Should I burn my mother-in-law?

In April I flew to Iowa to meet my family and bury my great Aunt.  She was an amazing woman who grew up on a farm during the depression, won a state basketball championship in high school, and was one of the most honest, spirited persons I have ever known.  She loved the Lord, served her church faithfully, and upon her death was cremated.  Since then several people in my family have talked of being cremated when they die.  This includes my mother-in-law who asked me about this very subject last night.  I have given it some thought but wanted to see where others stood on the issue.  John Piper gives several reasons why he does not counsel people to be cremated:

1. Burning people was associated with pagan religions in Scripture.  “The biblical pattern is that burning your children is pagan and burying your loved ones is a sign that you believe in the resurrection.”

2.  Scripture speaks of believers who die as though they are asleep.  This is most symbolically represented by the placing of a body in a casket and then burial in the ground.  You want to symbolically put it to rest, not destroy it.

3.  The bible has such a high view of the body.  It is God’s creation.  God will redeem it upon his return.  It is the temple of God while the believer lives on earth.  All of these truths should lead every believer to treat the body with respect, and Piper does not feel that cremation necessarily does this.

4.  Although the financial cost may be cheaper, the emotional cost on family members who don’t want to see this happen to a loved one may outweigh the material cost.

He makes good points here, but there are arguments on the others side as well.

1. The Bible never explicitly states that cremation of a deceased loved one is a sin.  When Piper says that “burning your children is pagan,” he is referring to child sacrifice in the OT which was murder and an abomination.  Those who speak of cremation are dealing with a person who is already gone, although a funeral is a religious ceremony as well.

2.If our desire was really to follow biblical patterns for burial, we should be placing bodies in catacombs wrapped in linen and spices.

3. In a hundred years it will be as though the body had been cremated when it returns to the dust of the ground.  Furthermore, many people have died in various ways that have affected the body and this will not hinder God in creating a new-redeemed body for the believer.

So my question is whether or not this issue is more a matter of preference, or if there is clear biblical teaching and principles that should be followed?

Posted on September 3, 2010, in Anthropology, Creation, Culture, Misc. Bookmark the permalink. 4 Comments.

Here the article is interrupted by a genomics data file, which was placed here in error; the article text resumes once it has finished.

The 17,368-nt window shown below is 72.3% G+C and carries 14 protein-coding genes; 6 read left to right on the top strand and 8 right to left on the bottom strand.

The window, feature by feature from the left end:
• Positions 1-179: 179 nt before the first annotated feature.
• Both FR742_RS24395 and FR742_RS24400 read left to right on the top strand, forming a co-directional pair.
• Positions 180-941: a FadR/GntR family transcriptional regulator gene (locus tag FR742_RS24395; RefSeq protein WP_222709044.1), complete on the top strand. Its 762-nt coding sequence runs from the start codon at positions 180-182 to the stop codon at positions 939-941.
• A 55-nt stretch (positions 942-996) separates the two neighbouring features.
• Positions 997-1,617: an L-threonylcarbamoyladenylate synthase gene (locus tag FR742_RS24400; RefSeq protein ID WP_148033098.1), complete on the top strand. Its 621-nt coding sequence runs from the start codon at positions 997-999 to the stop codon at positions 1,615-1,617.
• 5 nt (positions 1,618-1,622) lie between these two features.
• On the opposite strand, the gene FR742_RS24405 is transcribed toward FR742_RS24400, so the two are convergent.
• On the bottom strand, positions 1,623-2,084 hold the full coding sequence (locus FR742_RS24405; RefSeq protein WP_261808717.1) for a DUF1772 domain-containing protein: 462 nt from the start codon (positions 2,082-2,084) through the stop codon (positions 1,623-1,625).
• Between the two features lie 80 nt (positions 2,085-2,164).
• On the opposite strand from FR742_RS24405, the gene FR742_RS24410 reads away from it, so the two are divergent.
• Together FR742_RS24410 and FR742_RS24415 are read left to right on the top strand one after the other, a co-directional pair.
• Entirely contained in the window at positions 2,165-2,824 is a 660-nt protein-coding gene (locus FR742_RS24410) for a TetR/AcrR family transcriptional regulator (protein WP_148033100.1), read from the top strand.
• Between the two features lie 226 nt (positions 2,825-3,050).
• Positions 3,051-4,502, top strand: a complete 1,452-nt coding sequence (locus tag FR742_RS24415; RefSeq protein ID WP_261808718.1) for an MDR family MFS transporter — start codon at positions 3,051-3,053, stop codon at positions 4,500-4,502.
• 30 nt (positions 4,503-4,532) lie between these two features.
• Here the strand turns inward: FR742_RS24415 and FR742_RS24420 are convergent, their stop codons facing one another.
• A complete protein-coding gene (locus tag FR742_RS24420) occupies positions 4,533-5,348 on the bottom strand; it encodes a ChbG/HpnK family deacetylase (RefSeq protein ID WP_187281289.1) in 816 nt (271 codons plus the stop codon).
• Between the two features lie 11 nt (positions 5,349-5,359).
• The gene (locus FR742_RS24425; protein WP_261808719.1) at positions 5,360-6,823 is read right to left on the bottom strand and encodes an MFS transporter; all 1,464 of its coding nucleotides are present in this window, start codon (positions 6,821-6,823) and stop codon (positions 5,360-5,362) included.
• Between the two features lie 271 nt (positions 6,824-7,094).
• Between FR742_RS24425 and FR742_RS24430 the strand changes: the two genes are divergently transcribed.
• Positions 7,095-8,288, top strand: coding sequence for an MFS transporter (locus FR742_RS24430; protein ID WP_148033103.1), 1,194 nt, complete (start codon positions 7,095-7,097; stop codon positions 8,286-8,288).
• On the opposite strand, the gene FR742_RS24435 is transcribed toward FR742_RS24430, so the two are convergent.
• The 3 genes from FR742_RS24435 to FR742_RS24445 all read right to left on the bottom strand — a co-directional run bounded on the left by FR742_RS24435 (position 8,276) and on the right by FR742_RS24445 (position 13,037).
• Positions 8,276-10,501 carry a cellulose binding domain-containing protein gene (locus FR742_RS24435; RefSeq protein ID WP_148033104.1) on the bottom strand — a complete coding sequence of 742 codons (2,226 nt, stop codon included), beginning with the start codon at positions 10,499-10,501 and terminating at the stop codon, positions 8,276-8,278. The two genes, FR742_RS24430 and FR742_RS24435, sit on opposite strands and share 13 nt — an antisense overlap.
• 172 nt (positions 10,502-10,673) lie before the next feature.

1. There’s an article in the most recent JETS on this: David W. Jones, “To Bury or Burn? Toward an Ethic of Cremation,” JETS 53.2 (2010): 335-347. It’s a pretty brief article, but it briefly summarizes the main historical/theological arguments (and a load of footnotes). Ultimately, he concludes that burial rites are adiaphora, but that we should be aware of what we’re communicating in how we treat our dead. He final thought was a good one: “After all, within the Christian tradition, funerals are not simply ways of disposing of dead bodies, nor are they solely about remembering the departed or expressing grief. Rather, for believers, funerals ought to be Christ-centered events, testifying to the message and hope of the gospel.”

  2. Cremation isn’t great for the environment either, there is a rising trend of eco-burials which bury you in a plot where they are regenerating forest, rarther than taking up space in a cemetry. I also heard rumours of wet burials where they just let a heap of crustaceans and microbes nibble you to bits. The nice thing about cremation is your ashes can be scattered in some scenic location for your family to visit later. Sorry, not very theological, but I’d go with the adiophora comment.

  3. The aforementioned article by D. W. Jones is the best recent work on cremation. If you search for it online you’ll find it posted in PDF format in several places. Many scholars and pastors have noted it’s helpfullness. Jones is a very careful and reasoned thinker whose prose is easy to read, yet each sentence is packed with implications. Read the article carefully, including the footnotes. The article is very pastoral in nature.

    In regard to your arguements for cremation mentioned about, Jones’ work will answer #1 and #3 (again, read the footnotes). Your second point is not actually biblical, but historical, as there is no mention of burying in catacombs in Scripture. Also, be care of making utilitarian arguments.

    Sorry to hear of the loss of your mother-in-law. I trust that the Holy Spirit will do his work of comforting in your life, as well as guideing you in the right burial practice.

    • With respect to #1, Jones’ argument that cremation was a largely pagan practice in biblical times does not constitute a particularly strong argument here unless you can establish that it still constitutes a pagan practice today. If not, then this reason for avoiding cremation would no longer seem valid.

      Actually, Christians in some places did bury their dead in catacombs. But, the real point of this argument is to point out that if we’re going to say that the burial customs of the early Church should be normative, then how do we determine which burial customs should be normative? Why is internment normative, but not burial cloths and spices?

      I agree that #3 is not a particularly strong argument. The point is not what happens to the body after it’s buried, but how you treat the body after a person dies.

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